The Potential of the Unintentional
- Text by Lukas Feireiss
The eye of the beholder is constantly caught by seemingly trivial motifs of urban non-places. Pleasureless infrastructures and mute facades. Isolated bridgeways and silent arches. Tunnels into nowhere. Undetermined building details and anonymous interstitial spaces.
Rubén Dario Kleimeer's photographs of urban scenarios in Rotterdam, Amsterdam and Brussels, taken between 2018 and 2021, consistently declare the seemingly insignificant to be the essential. With great precision and artistic sensibility, the Rotterdam-based photographer takes on places in his hometown and abroad that are as significant as they are insignificant.
His rigorously and carefully conceived photographs present everyday situations of a built environment that seem banal at first glance. But these excerpts gain meaning in Kleimeer's work. The magic here is in the contradiction. The main thing is turned into the secondary, and the secondary into the main thing. We become witnesses of silent architectures of self-evident ordinariness that are eloquently expressed in profane urban landscapes. Kleimeer’s attitude towards the city, the everyday and the ordinary, presents an inclination to address what is there, to acknowledge what already exists, whilst at the same time offering an entirely different and subversive way of seeing it. His photographs deal with the here and now, with things that are real, solid and tangibly present, yet at the same with the exact opposite, namely that which is solely in our imagination. They can be seen as an invitation to follow the trail of what is there and what could be there potentially. by offering a different perception of reality. Making something out of something, Kleimeer sees a given spatial situation’s limitations as imaginary opportunities and not as confining possibilities.
More specifically, these imaginary views of the city’s non-places awaken new skateable structures in front of our eyes. Kleimeer, himself a skateboarder, unlocks multilayered meanings of space through the imaginary appropriation of built structures in his series of photographs. The performative critique of the constructed world through skateboarding is here translated into his applied photographic practice.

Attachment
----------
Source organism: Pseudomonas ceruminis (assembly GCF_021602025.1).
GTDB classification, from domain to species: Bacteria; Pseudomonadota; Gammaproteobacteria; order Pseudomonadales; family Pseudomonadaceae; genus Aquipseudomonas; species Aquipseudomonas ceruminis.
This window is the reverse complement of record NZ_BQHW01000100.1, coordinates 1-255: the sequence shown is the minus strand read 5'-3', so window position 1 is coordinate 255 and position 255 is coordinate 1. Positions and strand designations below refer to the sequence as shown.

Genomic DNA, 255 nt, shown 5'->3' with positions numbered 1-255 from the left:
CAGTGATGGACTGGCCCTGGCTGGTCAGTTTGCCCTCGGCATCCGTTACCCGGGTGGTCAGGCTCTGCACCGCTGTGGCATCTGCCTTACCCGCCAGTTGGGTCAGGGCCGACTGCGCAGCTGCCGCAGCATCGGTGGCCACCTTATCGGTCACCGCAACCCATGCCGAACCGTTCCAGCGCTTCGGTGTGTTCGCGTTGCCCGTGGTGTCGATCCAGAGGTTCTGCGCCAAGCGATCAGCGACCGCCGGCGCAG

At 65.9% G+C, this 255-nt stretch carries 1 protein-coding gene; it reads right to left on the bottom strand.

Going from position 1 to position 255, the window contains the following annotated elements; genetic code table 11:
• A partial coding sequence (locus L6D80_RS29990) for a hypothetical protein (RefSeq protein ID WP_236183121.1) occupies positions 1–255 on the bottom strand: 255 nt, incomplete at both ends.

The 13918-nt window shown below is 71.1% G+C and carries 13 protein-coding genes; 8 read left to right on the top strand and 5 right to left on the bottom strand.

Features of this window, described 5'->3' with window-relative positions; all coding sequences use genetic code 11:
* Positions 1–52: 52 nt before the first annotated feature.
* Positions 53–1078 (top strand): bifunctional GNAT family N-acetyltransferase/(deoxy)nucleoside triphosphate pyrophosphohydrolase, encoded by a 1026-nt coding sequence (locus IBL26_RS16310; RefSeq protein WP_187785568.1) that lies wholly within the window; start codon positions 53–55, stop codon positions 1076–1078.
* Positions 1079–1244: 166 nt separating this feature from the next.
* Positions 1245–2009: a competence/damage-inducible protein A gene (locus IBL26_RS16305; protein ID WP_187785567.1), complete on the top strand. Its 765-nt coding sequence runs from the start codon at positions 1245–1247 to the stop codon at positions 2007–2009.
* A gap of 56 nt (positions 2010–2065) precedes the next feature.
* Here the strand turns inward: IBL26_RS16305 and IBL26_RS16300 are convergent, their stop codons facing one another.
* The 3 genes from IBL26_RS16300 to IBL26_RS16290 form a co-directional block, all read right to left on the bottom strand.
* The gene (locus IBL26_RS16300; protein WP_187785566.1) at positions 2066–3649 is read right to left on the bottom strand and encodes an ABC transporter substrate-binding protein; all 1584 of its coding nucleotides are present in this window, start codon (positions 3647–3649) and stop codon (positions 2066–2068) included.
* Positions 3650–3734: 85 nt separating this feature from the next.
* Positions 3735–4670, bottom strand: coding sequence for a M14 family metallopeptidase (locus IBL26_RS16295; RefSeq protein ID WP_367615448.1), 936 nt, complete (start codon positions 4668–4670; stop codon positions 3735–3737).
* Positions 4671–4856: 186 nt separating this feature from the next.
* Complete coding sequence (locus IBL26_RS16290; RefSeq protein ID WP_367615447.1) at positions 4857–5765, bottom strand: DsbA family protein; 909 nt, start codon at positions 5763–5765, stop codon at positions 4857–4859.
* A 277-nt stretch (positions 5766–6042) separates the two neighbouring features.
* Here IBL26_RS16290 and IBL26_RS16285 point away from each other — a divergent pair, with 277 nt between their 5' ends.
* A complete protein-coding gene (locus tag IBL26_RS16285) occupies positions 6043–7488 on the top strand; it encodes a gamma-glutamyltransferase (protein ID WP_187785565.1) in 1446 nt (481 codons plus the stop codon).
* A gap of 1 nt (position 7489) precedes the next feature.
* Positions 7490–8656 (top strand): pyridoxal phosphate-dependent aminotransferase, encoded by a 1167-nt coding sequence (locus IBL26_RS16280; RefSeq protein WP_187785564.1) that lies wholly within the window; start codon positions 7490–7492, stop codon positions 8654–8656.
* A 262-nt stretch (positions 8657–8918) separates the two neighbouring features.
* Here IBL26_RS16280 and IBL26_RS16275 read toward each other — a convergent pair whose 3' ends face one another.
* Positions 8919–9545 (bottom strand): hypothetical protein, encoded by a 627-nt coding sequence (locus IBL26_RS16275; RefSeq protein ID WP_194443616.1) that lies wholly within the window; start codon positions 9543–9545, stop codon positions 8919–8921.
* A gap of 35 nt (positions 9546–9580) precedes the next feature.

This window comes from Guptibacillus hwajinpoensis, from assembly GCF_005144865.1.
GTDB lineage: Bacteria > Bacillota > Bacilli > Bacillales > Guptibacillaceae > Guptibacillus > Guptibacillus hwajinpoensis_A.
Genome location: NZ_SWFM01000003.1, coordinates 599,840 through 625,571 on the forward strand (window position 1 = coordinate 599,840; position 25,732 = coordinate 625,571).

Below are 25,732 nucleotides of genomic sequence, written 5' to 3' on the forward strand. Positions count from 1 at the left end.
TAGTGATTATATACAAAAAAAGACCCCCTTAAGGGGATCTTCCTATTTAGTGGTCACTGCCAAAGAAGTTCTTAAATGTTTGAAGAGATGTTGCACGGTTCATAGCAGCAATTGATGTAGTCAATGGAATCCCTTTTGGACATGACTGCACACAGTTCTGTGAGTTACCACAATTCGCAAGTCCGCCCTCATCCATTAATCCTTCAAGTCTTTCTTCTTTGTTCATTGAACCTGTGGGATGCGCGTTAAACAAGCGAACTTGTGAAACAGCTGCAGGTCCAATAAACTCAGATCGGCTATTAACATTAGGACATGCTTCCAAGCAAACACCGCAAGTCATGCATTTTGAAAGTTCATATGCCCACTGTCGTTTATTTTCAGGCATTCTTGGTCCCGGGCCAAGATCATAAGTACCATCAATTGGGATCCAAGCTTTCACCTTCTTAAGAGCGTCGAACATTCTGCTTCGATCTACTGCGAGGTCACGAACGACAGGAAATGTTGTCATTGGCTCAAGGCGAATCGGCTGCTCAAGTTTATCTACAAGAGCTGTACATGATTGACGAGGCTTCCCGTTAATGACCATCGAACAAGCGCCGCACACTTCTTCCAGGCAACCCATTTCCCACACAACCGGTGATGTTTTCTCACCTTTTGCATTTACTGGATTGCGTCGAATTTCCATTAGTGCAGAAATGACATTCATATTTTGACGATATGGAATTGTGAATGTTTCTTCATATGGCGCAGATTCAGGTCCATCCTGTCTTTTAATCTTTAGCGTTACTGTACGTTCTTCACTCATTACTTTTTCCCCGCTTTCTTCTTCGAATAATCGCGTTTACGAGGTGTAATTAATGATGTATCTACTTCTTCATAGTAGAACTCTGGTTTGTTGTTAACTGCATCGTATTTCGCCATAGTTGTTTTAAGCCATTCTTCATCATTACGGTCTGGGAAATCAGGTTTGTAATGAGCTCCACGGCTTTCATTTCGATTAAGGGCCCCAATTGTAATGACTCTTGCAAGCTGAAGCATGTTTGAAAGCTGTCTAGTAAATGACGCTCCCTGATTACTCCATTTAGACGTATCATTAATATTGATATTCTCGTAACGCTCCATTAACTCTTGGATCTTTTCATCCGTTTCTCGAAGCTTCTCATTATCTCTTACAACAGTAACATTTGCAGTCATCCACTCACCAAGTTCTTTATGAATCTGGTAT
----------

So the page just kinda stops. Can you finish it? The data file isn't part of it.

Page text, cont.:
Empty of people and free of distortion, these urbanities appear almost object-like in the picture before an always overcast sky. Neither light nor shadow attract attention. The non-places stands still and quiet. It is not life and people but the built environment that vividly takes center stage in the photographs. Kleimeer attempts an exact survey of a spatial configuration in an explicitly factual and detailed manner. The perspective is frontal and unadulterated.
Despite this documentary sobriety of his extensive exploration of the urban space, Kleimeer succeeds in creating authentic photographs of high poetic quality, which seem to capture an imaginary potential of the unintentional. It is Kleimeer's unadorned view of the ordinary that teaches the viewer anew the poetry of the everyday in almost abstract-artistic compositions. The ability to overcome the confines of the passive experience of urban surroundings and actively explore the hidden potential of the unintentional opens up the prospect of discovering a world of difference. In this way, Kleimeer is actively engaged in the continuous renewal of the urban perspective.